Initial capital and own funds
A person applying for an EMI authorisation shall maintain at the time of authorisation, an initial capital of at least EUR 350,000.
An EMI is required to maintain own funds throughout its operation, the composition of which is specified by the Directive. The minimum own funds for the issue of electronic money is 2% of the average value of electronic money in circulation. An EMI’s own funds may not at any time fall below the level of the initial capital.
If the EMI has not been operating for a sufficient time, the minimum level of own funds is calculated on the basis of the expected electronic money in circulation as documented in the business plan, subject to any amendments to this plan required by the CBC.
An EMI which intends to provide payment services via an agent, must apply for registration of such agent in the special register maintained by CBC. The registration application must be accompanied by all data and documents specified by the Directive – which include the name and address of the agent, the description of its internal control mechanisms to ensure compliance with applicable anti-money laundering laws, the identity of its directors and persons responsible for its management and evidence that they are “fit and proper” persons (copies of clean criminal records and non-bankruptcy certificates in particular).
Outsourcing of operational activities in connection with the issue of electronic money or the provision of payment services to third parties locally or abroad is possible, subject to the competent authority being notified accordingly and provided the conditions specified in the Directive are met. It is noted that the ultimate responsibility for actions of third parties to which operational activities have been outsourced lies fully and unconditionally on the EMI itself.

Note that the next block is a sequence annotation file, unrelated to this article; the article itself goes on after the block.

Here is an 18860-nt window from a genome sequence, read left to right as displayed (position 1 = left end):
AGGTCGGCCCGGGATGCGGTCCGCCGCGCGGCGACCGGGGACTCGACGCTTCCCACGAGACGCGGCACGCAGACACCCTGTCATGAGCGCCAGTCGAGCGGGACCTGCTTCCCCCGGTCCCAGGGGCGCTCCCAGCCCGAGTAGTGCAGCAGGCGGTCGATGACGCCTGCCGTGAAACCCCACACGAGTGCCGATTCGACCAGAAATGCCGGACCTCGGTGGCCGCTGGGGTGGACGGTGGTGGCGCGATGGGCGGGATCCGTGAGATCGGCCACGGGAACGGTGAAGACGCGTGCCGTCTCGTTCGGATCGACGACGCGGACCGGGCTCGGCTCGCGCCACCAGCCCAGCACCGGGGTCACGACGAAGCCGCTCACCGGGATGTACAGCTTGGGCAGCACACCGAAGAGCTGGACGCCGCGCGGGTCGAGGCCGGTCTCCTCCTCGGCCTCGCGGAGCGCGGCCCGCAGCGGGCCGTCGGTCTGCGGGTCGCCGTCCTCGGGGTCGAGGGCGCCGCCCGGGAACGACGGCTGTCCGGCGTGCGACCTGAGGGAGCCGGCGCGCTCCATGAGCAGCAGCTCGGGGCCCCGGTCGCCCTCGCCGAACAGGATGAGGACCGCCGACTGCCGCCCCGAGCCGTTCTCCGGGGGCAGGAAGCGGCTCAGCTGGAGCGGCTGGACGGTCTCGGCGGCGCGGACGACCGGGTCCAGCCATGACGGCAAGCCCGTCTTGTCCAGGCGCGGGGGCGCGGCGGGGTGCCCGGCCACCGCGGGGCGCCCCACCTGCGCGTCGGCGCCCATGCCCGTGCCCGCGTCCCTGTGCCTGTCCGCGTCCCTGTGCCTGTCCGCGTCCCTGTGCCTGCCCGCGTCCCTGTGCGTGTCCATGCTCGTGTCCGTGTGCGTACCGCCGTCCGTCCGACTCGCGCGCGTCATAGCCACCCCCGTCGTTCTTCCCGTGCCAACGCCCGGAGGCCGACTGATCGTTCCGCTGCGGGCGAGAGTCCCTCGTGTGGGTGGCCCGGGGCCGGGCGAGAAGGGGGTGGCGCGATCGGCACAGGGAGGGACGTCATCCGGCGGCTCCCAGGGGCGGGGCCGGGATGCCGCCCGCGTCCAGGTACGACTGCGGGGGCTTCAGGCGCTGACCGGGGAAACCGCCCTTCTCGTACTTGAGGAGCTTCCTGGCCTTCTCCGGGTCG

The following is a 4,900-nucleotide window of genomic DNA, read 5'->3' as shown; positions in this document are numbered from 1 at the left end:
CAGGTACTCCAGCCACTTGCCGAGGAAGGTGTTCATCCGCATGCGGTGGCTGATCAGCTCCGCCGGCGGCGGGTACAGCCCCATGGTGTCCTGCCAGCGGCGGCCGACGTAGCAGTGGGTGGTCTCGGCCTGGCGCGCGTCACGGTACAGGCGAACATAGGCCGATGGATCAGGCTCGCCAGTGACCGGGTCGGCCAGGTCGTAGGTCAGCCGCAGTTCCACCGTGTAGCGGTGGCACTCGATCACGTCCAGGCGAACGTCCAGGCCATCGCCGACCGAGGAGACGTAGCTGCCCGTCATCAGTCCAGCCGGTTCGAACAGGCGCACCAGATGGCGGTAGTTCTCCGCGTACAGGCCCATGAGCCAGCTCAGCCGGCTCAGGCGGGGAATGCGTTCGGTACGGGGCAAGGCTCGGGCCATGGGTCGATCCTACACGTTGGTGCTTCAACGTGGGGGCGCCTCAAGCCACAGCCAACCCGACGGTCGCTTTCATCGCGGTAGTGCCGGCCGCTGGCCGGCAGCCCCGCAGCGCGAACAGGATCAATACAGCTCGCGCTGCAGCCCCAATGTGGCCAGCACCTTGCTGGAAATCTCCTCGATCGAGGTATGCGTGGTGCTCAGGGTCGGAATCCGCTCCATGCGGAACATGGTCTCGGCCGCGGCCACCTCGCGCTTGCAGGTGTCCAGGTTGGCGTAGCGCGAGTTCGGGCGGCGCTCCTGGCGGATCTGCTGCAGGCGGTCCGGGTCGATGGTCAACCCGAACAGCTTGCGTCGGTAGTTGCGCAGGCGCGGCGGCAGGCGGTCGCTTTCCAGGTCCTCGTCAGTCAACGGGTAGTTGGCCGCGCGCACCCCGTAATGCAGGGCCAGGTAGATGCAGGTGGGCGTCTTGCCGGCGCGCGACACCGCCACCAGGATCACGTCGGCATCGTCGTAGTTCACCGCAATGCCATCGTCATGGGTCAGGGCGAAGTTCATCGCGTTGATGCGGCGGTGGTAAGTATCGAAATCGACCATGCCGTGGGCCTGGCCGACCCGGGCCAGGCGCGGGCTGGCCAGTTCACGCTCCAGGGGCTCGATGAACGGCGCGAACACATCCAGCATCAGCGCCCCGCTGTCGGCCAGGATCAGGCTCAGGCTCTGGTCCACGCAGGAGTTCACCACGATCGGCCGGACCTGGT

It is further noted that the outsourcing of “important” operational functions may not be undertaken in such a way as to materially impair the quality of the EMI’s internal control or the ability of the CBC to monitor compliance with applicable laws. An operational function is “important” if a defect or failure in its performance would materially impair the financial performance of an EMI or the continuity of the activity of the issue or redemption of electronic money, the continued provision of payment services or its continuing compliance with the requirements of its authorisation and applicable laws.
Further details on the conditions that must be met for outsourcing operational functions can be provided upon request.
Safeguarding of funds
Funds received for exchange of electronic money and until money is redeemed must be either deposited in a separate account in a credit institution or invested in security and liquid assets of low risk. These funds must be segregated and legally protected against creditors, especially in cases of liquidation or insolvency. Further guidance on what constitutes liquid assets of low risk can be provided upon request.
The funds must also be covered by insurance policy or other comparable guarantee. The insurance company or guarantee provider shall not belong to the same group as the EMI. The insurance (or guarantee as the case may be) must be for an amount equivalent to that which would have been segregated, payable in the event the EMI is unable to meet its financial obligations.
Funds collected in the form of payment by payment instrument may not be safeguarded until they are actually credited in payment account or become available to the EMI in any other way. In any case, EMI shall safeguard such funds -at the latest- as from the 5th working day following issue of e-money.
Without prejudice to applicable anti-money laundering laws, an EMI must maintain records for at least five (5) years.
For more information on EMIs and assistance with acquiring an EMI license as well as legal services related to the activation and maintenance stages, please contact Mr. Paris Hadjipanayis at [email protected]